WAILUKU - Mud, mud and more mud . . .
That's what faced cleanup crews Friday, particularly in hard-hit areas such as South Maui, where all Maui County parks were closed and portions of South Kihei Road were shut down from the old Suda Store to the Azeka Place Shopping Center.
County crews worked 12 to 16 hours Thursday clearing mud and debris from flooded areas, and they were back at it Friday, hauling away truckloads of the material.
Alan Gaspar, resident manager of the Koa Lagoon condominium, helps clean up the muddy mess outside the area near the corner of Kulanihakoi Street and South Kihei Road on Friday morning. “It’s a dirty mess but you got to get it done,” he said. “We got hit pretty bad.” County crews worked 12 to 16 hours Thursday clearing mud and debris from flooded areas, and they were back at it Friday, hauling away truckloads of the material. Many South Maui homes and vehicles remained surrounded by muddy water. Offshore waters were a brown, muddy soup in South Maui and elsewhere.
The Maui News / AMANDA COWAN photo
"Our goal is to make all roads passable in Kihei," said Department of Public Works Director David Goode on Friday. "We only stopped work yesterday because it got dark and our guys were fatigued. But we are back to work today. An ambulance needs to be able to get in and out of there."
Public works officials asked certain Kihei residents in affected areas to leave before 7 a.m. and not return until after 4 p.m. today.
The request was to allow public works crews to "work continuously without having to stop and move for oncoming traffic," a county announcement said.
The affected areas include: South Kihei Road between the Maui Lu Resort and Kihei Bay Vista; Kaonoulu Street between South Kihei Road and Alulike Street; West Waipuilani Road between South Kihei Road and Ewa Place; South Kihei Road between Kulanihakoi Street and Piikea Avenue; and Hauoli Street near the Island Sands condominium.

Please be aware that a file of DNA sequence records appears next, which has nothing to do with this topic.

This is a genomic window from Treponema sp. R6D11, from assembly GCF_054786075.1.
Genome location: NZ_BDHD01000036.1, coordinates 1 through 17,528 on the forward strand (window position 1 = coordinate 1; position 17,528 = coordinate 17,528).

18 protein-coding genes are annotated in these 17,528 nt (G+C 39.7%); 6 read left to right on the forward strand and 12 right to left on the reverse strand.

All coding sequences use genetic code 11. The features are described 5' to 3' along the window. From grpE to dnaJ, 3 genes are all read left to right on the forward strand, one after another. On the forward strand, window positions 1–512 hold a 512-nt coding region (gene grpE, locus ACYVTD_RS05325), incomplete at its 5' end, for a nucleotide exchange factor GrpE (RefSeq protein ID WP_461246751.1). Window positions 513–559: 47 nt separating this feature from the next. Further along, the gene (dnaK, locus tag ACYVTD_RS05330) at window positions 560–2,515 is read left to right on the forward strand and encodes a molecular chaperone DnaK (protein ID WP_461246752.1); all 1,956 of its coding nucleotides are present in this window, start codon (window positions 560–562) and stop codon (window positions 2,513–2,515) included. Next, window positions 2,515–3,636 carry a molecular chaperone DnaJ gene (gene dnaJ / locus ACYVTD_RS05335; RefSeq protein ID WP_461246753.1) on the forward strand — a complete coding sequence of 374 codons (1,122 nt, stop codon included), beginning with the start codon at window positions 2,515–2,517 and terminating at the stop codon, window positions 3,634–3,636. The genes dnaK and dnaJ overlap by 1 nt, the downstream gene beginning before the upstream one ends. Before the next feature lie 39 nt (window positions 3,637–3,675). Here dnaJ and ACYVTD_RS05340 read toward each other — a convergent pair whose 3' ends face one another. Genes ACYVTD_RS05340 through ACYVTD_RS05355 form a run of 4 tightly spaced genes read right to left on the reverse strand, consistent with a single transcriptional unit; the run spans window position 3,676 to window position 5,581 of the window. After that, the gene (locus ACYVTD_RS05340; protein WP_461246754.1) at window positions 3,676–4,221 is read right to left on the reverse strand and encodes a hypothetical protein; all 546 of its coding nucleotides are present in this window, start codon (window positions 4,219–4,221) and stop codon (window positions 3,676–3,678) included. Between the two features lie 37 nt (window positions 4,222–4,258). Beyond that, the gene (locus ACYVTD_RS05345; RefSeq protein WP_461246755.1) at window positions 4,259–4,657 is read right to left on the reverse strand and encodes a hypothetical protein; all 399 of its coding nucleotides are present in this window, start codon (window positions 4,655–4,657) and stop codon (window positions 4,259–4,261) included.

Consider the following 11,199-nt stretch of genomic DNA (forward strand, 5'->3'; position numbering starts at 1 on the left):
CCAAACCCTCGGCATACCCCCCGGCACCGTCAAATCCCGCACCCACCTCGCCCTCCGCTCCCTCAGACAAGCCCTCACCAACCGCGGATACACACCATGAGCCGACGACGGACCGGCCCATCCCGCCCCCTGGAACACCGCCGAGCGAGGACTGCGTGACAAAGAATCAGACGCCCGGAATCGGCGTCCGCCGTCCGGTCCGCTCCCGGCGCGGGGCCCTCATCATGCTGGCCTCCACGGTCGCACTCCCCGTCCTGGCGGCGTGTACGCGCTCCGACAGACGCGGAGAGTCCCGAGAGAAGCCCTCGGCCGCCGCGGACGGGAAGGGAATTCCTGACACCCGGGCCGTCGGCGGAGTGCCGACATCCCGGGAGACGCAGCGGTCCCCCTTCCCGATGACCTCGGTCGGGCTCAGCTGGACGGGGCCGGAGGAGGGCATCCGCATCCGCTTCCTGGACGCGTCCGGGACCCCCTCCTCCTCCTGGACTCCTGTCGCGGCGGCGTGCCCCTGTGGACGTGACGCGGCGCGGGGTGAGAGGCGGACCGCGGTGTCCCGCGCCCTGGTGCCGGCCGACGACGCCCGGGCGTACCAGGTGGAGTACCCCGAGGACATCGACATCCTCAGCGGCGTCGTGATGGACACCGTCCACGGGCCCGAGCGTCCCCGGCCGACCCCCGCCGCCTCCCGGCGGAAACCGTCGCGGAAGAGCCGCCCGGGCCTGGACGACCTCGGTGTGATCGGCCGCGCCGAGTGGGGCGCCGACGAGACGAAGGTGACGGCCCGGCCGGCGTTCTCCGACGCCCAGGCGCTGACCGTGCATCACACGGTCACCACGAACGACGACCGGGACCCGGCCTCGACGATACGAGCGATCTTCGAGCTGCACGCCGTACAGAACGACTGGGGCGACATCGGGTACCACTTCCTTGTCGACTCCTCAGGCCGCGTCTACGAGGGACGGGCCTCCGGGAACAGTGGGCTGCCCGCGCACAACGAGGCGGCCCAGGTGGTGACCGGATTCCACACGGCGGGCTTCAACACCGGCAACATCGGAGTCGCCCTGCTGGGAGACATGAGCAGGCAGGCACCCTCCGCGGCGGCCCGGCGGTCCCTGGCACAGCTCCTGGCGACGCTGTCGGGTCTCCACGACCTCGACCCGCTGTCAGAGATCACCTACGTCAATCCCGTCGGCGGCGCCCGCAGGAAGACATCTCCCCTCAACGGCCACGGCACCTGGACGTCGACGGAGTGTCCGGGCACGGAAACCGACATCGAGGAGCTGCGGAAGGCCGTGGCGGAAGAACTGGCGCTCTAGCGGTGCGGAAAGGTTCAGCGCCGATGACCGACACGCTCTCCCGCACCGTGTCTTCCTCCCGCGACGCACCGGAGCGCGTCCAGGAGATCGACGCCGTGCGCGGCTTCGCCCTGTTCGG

Many South Maui homes and vehicles were surrounded by muddy water Friday. Offshore waters were a brown, muddy soup in South Maui and elsewhere, and off Sugar Beach a capsized 30-foot fishing boat remained in the surf, with its owner watching nearby. He declined to say what his plans were for salvage.
Also, after assessing damage to a bridge over a culvert on Hauoli Street in Maalaea, engineers determined that emergency repairs are needed, county officials said. Flat steel plates were put in place to cover a hole left by the tire of a county front-end loader that sank while working on the bridge Thursday morning.
Goode said the county would make the culvert more efficient and less likely to clog and overflow.
Residents of the nearby Island Sands condominium, whose property was flooded Thursday for a third time in less than a month, have blamed the inadequate culvert for failing to channel floodwaters away from their complex.
County officials said the culvert was the main reason the road weakened and partially collapsed under the weight of the county vehicle.
"We'll have a concrete plan soon because we need to act quickly," Goode said.
On Friday morning, Bill Hawkins, president of the Maalaea Banyans condominium board of directors, said county workers had installed a sign at the bridge telling motorists that no vehicles heavier than 10,000 pounds are allowed.
Underneath the steel plates, "it's obvious some major repairs are needed for the culvert," he said.
Meanwhile, "we're in the process of cleaning up," Hawkins said.
The condominium's parking lot was under "several inches of mud," he said. "It's dangerous for us to walk out there right now."